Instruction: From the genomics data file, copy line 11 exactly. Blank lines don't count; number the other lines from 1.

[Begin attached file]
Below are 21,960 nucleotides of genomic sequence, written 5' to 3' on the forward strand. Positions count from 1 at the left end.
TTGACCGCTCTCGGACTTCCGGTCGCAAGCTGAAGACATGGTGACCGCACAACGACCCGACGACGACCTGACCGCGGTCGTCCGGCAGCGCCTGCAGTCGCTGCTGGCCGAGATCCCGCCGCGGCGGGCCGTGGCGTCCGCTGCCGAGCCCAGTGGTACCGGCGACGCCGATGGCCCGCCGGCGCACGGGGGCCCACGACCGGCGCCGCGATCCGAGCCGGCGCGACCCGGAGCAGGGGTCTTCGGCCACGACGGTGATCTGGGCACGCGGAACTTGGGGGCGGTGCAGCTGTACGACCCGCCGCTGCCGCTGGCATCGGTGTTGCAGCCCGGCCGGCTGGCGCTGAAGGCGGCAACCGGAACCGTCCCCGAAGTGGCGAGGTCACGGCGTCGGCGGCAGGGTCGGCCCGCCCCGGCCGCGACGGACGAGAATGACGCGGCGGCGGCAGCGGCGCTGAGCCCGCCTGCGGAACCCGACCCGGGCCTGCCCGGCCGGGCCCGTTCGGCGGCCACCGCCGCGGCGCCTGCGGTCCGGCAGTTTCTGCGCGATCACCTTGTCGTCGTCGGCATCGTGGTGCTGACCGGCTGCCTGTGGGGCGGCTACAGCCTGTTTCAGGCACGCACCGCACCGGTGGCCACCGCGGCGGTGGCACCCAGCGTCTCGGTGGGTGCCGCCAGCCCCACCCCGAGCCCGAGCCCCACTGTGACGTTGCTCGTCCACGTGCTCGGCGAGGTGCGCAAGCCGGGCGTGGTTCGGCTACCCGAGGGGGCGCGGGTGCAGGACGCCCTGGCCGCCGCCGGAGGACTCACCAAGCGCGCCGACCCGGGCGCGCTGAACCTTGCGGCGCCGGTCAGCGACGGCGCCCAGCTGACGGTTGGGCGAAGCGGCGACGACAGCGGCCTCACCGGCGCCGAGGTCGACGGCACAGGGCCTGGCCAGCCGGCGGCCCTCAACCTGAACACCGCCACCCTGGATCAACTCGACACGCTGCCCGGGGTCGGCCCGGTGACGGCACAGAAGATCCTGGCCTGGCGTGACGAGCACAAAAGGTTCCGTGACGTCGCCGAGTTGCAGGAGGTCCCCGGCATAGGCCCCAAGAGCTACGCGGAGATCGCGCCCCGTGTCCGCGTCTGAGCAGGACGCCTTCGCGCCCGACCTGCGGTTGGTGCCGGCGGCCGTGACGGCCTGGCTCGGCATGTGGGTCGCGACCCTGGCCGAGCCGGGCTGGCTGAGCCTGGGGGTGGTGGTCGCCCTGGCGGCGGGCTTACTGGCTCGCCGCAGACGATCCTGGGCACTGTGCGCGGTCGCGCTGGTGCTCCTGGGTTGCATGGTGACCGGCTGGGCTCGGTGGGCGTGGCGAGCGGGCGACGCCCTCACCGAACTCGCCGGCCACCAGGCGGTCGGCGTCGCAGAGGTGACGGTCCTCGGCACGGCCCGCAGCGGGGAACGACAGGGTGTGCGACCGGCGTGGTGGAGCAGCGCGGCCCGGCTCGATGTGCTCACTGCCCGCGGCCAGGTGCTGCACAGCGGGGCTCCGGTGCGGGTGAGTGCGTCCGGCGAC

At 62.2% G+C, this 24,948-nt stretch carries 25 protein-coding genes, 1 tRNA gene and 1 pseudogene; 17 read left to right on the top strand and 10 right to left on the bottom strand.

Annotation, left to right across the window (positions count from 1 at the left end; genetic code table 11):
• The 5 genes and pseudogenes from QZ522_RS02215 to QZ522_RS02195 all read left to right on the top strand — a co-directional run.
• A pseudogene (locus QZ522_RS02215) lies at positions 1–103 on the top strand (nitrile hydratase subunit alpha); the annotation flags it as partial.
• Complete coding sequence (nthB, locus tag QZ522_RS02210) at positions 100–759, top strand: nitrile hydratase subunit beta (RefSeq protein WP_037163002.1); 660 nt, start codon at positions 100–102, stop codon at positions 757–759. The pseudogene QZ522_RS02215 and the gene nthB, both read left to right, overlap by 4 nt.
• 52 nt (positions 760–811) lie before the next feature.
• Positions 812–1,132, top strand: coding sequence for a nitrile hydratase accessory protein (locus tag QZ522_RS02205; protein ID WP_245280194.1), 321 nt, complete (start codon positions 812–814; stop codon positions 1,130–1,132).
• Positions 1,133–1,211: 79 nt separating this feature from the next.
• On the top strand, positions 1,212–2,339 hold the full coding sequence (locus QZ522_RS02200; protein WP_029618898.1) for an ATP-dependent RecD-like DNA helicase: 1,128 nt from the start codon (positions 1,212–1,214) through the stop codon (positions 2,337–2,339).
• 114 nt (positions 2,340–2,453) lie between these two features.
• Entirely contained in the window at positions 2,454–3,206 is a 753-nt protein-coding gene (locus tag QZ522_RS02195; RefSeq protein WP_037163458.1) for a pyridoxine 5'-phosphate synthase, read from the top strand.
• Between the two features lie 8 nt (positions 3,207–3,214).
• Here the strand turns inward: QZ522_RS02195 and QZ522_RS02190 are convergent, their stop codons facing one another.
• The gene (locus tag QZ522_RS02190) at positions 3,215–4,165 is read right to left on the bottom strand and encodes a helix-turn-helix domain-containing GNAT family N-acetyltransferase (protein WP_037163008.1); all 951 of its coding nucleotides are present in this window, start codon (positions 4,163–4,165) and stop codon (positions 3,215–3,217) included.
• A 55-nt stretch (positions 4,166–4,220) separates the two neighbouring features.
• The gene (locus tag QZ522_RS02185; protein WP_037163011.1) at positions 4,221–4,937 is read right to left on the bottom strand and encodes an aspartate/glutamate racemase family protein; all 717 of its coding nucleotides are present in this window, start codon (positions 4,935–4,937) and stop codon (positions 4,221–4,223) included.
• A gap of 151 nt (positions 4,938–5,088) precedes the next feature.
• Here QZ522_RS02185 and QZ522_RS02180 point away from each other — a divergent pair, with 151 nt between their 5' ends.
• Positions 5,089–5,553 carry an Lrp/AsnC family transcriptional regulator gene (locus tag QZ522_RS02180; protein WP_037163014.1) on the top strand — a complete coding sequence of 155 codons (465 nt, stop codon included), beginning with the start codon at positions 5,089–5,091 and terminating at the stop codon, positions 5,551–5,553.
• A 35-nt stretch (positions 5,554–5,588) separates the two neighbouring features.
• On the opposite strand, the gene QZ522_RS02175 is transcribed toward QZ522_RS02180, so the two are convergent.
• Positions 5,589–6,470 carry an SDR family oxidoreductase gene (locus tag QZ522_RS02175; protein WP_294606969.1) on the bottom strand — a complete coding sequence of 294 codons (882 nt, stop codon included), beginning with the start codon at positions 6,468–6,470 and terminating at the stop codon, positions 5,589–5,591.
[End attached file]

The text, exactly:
• On the top strand, positions 1,212–2,339 hold the full coding sequence (locus QZ522_RS02200; protein WP_029618898.1) for an ATP-dependent RecD-like DNA helicase: 1,128 nt from the start codon (positions 1,212–1,214) through the stop codon (positions 2,337–2,339).